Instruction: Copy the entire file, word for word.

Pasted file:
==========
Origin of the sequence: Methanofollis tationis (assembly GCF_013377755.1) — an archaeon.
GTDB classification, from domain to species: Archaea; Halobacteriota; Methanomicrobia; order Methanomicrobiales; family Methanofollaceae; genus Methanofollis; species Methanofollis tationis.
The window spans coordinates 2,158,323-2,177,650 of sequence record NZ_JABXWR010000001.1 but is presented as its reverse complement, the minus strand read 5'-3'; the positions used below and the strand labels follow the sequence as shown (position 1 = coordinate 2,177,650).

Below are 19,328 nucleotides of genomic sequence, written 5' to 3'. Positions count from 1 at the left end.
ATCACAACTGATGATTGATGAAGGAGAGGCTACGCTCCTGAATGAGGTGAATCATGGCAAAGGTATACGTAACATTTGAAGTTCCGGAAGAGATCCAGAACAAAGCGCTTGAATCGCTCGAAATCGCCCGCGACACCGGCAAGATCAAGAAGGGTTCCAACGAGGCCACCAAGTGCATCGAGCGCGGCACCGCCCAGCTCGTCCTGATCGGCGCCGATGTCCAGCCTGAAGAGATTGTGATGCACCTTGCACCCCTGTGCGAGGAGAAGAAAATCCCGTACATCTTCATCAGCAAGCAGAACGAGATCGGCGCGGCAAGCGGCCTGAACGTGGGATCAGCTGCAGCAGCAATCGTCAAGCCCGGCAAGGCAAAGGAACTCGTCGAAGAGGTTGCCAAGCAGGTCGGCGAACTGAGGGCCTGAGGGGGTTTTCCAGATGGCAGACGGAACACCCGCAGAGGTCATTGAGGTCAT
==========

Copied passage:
Origin of the sequence: Methanofollis tationis (assembly GCF_013377755.1) — an archaeon.
GTDB classification, from domain to species: Archaea; Halobacteriota; Methanomicrobia; order Methanomicrobiales; family Methanofollaceae; genus Methanofollis; species Methanofollis tationis.
The window spans coordinates 2,158,323-2,177,650 of sequence record NZ_JABXWR010000001.1 but is presented as its reverse complement, the minus strand read 5'-3'; the positions used below and the strand labels follow the sequence as shown (position 1 = coordinate 2,177,650).

Below are 19,328 nucleotides of genomic sequence, written 5' to 3'. Positions count from 1 at the left end.
ATCACAACTGATGATTGATGAAGGAGAGGCTACGCTCCTGAATGAGGTGAATCATGGCAAAGGTATACGTAACATTTGAAGTTCCGGAAGAGATCCAGAACAAAGCGCTTGAATCGCTCGAAATCGCCCGCGACACCGGCAAGATCAAGAAGGGTTCCAACGAGGCCACCAAGTGCATCGAGCGCGGCACCGCCCAGCTCGTCCTGATCGGCGCCGATGTCCAGCCTGAAGAGATTGTGATGCACCTTGCACCCCTGTGCGAGGAGAAGAAAATCCCGTACATCTTCATCAGCAAGCAGAACGAGATCGGCGCGGCAAGCGGCCTGAACGTGGGATCAGCTGCAGCAGCAATCGTCAAGCCCGGCAAGGCAAAGGAACTCGTCGAAGAGGTTGCCAAGCAGGTCGGCGAACTGAGGGCCTGAGGGGGTTTTCCAGATGGCAGACGGAACACCCGCAGAGGTCATTGAGGTCAT